Panamanians overwhelmingly backed a plan Sunday to give their famous 92-year-old canal its biggest-ever overhaul, an ambitious project the government hopes will help lift the country out of poverty.
PANAMA CITY -- Panamanians overwhelmingly backed a plan Sunday to give their famous 92-year-old canal its biggest-ever overhaul, an ambitious project the government hopes will help lift the country out of poverty.
The $5.25 billion face-lift allowing the inter-oceanic canal to handle mammoth modern cargo ships won four-to-one voter support in a referendum, the Central American nation's Electoral Tribunal said.
The project for the canal, which was U.S. territory until it was returned to Panama in 1999, will double its capacity to enable more and bigger ships to cross between the Atlantic and Pacific oceans, boosting government revenue.
Fireworks cracked over the night sky in a victory celebration and revelers drove around the capital honking their horns and waving red, white and blue Panamanian flags.
"Never in the history of the country have we Panamanians taken a decision of this magnitude," President Martin Torrijos said. "We have set the bases to build a better country."
"Behind us is the time we lost. ... Ahead is the time to overcome the shame of having a country in which 40 percent of our people live in poverty," he said in a television address.
Expansion of the canal, an engineering wonder first opened in 1914, will create a jobs bonanza for Panama's 3 million people and boost economic growth, supporters say.
Critics warned the plan could bankrupt the small nation, which is already burdened with huge debts and where most people live in poverty, if costs spiral. Taxpayers could be forced to pick up the tab and investors lose money.
But for supporters like Gilberto Valencia, a media relations expert celebrating the plan's approval, the positives outweighed the negatives.
"It is going to create jobs and help the poor," the 34-year-old said, standing beside huge loudspeakers blaring music from open vans to entice others to join the party.
Opened in 1914 at a cost of $375 million and 25,000 lives, the canal was dynamited and dug out by thousands of laborers who braved deadly malaria and yellow fever. It saves ships a long haul around South America's treacherous Cape Horn and carries around 4 percent of world maritime trade.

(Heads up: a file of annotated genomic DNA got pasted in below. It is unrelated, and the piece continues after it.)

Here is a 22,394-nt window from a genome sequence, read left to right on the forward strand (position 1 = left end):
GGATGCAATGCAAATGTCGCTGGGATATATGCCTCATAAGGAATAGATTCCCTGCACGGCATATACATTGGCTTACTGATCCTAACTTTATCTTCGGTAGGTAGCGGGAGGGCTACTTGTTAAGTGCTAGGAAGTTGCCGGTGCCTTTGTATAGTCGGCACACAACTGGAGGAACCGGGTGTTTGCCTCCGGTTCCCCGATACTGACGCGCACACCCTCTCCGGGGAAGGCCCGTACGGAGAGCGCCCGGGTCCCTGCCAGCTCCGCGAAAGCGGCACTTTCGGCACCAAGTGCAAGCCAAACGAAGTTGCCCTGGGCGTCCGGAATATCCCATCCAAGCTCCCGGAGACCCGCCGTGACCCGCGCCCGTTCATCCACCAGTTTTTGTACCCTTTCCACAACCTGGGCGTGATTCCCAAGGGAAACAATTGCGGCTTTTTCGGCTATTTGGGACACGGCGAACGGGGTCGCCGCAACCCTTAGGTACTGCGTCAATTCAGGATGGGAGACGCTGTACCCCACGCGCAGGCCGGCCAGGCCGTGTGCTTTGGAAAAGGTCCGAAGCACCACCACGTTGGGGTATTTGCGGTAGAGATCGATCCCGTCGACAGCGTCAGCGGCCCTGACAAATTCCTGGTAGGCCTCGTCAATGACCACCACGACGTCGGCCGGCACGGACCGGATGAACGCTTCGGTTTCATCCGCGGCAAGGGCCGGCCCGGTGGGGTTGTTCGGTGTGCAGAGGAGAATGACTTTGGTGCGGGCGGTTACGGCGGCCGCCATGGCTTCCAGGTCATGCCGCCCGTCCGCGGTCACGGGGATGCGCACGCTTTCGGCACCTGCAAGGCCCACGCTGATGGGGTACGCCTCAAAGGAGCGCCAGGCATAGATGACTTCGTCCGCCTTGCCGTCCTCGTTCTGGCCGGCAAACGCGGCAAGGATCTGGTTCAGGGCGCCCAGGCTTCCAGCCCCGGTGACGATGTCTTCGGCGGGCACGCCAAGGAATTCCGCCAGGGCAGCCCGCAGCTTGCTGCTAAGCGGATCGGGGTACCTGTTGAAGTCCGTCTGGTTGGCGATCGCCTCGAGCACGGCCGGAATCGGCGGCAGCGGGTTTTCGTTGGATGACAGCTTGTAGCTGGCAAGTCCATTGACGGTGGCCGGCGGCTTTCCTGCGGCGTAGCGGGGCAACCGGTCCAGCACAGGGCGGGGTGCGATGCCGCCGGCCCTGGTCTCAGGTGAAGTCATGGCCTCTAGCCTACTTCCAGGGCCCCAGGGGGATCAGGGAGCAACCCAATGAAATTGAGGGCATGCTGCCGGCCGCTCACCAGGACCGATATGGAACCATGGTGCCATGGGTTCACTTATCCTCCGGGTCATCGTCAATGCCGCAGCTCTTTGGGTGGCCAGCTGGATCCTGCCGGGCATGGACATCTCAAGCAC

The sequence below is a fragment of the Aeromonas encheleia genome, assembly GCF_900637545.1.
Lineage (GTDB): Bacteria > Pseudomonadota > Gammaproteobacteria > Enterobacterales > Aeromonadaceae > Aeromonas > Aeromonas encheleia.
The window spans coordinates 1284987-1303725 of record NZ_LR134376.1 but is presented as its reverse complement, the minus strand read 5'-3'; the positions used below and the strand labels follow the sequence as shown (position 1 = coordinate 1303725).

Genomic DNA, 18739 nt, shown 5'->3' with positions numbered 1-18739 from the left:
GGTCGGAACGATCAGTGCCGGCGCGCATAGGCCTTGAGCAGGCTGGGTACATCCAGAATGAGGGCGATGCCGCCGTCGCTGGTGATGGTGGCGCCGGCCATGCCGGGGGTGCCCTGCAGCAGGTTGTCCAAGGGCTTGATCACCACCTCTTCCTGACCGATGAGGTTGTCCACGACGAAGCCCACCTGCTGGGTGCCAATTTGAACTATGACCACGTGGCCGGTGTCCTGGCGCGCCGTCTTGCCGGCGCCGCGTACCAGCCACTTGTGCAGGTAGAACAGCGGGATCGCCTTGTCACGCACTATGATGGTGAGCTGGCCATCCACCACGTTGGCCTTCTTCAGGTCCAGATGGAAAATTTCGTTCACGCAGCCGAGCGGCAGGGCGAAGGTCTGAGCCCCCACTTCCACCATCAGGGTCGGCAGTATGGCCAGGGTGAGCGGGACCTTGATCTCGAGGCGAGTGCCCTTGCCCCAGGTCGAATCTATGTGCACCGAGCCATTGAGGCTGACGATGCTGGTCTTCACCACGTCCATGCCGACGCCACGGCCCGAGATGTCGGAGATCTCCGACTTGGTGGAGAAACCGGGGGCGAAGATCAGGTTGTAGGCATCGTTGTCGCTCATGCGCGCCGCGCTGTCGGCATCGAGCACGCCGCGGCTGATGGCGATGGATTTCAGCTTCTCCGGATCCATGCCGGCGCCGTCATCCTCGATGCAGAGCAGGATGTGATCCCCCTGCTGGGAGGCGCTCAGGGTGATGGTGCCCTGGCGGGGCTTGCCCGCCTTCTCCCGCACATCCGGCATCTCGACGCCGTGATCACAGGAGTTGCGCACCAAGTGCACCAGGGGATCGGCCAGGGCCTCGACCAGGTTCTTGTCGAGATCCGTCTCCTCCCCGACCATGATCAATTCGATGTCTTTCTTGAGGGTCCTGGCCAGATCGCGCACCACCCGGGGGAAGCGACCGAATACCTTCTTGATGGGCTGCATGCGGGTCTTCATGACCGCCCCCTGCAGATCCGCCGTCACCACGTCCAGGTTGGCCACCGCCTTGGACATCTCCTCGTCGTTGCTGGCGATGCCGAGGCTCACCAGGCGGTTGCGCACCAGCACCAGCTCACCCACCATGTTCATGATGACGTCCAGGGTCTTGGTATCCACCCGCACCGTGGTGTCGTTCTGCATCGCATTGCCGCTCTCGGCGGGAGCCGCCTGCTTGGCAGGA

But its lock system is too small for many modern tankers and ships making the passage, mainly from the United States, Japan, China and Chile, also face longer waits to make the 50-mile inter-oceanic trip as global shipping grows.
France's Ferdinand de Lesseps, builder of the Suez Canal, started the Panama Canal in 1880 but abandoned it nine years later when the project went bankrupt.
The U.S. government bought the canal in 1904 and 10 years later opened the waterway. With an eye on naval supremacy and control of the Western Hemisphere, the United States ran the canal for most of the past century.
The father of President Torrijos was the populist military leader Gen. Omar Torrijos who signed treaties in 1977 with the then-U.S. President Jimmy Carter in which the United States agreed to hand over the canal to Panama in 1999.
"History will record this as the day when Panamanians made the first major decision on the Panama Canal and their future by themselves," Ricaurte Vasquez, minister for canal affairs and a former finance minister, told Reuters.
The expansion plan, due to start in 2008 and finish in 2014 will build wider locks and deeper and bigger access channels, and let ships with 12,000 containers pass through, up from around 4,000 containers at present.
The Panama Canal Authority, which runs the waterway, warns the route will become log-jammed in seven years if nothing was done, meaning business will be lost to competitors like the U.S. intermodal system of ports and cross-country rail links.
The project needs $2.3 billion in loans or bonds to be paid back with revenues from higher tolls from ships using the canal, whose upgrade will not interrupt traffic. Construction would create 7,000 direct jobs and up to 40,000 indirect jobs. (Additional reporting by Elida Moreno)